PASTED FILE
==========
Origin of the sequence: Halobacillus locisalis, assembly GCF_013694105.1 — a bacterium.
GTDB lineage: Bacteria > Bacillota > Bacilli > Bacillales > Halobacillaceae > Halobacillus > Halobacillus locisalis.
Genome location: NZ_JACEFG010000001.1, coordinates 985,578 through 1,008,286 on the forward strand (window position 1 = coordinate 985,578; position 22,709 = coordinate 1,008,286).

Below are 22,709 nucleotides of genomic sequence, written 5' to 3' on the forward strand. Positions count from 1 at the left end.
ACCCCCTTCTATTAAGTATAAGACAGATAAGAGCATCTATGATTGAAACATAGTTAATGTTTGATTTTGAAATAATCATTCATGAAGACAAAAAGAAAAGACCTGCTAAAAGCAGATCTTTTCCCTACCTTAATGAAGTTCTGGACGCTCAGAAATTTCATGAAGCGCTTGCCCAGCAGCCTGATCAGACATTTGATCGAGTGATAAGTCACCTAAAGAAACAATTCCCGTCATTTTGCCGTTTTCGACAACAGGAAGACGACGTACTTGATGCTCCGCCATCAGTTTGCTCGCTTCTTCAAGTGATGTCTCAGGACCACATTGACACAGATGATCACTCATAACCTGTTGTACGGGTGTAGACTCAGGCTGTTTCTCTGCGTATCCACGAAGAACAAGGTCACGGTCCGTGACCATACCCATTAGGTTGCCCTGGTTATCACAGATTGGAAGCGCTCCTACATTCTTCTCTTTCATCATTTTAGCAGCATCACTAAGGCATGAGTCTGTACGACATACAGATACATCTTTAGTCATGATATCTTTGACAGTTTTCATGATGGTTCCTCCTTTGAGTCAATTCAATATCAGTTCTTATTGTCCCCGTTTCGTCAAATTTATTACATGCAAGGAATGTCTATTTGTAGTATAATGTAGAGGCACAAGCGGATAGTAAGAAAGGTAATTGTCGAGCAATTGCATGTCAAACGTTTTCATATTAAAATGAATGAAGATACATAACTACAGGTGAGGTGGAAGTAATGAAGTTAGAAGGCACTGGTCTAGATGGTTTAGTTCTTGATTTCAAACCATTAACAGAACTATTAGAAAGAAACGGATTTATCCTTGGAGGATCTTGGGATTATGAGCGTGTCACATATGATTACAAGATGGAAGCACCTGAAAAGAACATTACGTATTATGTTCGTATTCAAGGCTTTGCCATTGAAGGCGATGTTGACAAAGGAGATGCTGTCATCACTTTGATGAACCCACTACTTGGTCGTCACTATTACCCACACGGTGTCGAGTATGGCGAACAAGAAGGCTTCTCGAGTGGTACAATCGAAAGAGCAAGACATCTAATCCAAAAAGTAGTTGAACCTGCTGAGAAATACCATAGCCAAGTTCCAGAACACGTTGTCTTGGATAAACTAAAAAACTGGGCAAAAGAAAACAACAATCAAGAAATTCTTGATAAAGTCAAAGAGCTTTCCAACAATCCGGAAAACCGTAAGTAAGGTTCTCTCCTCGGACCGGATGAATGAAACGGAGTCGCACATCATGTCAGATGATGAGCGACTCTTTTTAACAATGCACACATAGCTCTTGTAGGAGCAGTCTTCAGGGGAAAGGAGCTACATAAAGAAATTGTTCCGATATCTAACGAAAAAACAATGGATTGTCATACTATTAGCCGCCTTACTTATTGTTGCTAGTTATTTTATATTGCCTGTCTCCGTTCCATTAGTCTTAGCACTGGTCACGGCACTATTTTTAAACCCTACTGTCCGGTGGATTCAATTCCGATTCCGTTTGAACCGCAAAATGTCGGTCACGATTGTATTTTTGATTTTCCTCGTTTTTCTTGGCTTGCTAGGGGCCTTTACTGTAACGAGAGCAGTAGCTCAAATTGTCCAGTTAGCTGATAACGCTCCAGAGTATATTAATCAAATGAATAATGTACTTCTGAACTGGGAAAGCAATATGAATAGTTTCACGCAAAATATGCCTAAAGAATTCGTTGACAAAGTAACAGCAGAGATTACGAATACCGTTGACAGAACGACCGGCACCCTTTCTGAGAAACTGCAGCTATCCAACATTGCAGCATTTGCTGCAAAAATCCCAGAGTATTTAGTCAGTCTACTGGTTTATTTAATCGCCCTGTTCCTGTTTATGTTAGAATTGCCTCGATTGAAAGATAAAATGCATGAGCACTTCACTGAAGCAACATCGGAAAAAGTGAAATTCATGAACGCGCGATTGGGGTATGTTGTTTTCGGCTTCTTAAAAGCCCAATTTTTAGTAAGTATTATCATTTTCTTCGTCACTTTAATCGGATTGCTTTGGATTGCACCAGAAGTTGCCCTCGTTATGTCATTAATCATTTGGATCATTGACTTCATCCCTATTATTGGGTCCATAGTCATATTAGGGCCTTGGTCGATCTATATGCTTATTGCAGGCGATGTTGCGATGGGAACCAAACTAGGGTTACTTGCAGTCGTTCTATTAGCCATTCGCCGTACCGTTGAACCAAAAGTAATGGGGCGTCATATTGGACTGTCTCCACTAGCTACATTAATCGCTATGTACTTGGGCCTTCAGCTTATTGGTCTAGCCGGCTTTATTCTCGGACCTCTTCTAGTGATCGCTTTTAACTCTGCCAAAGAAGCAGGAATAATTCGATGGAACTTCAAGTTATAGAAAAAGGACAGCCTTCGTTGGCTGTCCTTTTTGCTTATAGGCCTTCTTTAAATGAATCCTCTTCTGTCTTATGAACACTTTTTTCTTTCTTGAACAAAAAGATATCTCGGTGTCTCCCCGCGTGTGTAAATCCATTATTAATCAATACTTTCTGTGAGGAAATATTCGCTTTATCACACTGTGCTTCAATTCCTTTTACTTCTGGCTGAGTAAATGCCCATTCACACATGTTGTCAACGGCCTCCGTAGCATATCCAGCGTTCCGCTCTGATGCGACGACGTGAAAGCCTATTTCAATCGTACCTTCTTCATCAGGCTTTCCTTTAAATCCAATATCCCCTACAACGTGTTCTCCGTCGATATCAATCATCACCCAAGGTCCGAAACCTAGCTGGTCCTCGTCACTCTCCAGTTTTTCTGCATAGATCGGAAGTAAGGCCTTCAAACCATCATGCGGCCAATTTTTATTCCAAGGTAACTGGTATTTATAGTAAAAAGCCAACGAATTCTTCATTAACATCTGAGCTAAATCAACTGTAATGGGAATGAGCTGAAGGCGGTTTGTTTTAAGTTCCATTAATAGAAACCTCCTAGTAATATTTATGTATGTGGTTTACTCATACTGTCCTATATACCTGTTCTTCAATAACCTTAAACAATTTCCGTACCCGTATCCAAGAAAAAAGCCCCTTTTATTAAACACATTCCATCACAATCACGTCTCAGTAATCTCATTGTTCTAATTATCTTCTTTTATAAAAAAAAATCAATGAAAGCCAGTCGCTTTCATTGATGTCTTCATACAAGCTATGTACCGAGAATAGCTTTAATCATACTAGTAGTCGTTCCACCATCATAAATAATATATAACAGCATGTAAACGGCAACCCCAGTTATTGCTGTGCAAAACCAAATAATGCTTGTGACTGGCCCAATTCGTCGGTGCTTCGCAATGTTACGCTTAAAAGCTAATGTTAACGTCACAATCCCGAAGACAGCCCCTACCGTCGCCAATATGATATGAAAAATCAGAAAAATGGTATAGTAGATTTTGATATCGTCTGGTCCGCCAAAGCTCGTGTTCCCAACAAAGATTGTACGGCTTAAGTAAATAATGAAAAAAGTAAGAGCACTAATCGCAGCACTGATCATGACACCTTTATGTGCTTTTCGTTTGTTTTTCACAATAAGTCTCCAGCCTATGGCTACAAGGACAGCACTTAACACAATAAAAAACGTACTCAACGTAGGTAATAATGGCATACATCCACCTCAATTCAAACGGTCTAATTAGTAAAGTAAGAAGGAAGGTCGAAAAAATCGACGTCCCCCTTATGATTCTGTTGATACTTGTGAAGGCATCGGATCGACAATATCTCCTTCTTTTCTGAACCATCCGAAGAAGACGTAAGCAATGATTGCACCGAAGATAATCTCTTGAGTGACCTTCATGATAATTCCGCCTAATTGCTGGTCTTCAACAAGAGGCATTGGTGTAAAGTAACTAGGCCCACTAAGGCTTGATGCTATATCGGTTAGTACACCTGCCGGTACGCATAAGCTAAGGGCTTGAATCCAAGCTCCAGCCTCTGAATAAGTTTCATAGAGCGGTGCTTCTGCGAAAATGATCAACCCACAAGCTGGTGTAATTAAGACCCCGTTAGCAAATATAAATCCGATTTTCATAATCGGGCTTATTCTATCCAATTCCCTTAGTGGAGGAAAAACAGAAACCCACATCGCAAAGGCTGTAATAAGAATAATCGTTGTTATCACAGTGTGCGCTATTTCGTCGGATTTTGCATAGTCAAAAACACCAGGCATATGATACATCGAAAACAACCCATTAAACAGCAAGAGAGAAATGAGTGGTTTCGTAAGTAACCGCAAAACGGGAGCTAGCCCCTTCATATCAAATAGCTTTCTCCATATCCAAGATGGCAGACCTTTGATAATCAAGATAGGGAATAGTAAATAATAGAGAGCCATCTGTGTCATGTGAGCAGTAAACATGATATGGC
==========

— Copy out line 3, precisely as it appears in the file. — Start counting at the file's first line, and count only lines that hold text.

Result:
Genome location: NZ_JACEFG010000001.1, coordinates 985,578 through 1,008,286 on the forward strand (window position 1 = coordinate 985,578; position 22,709 = coordinate 1,008,286).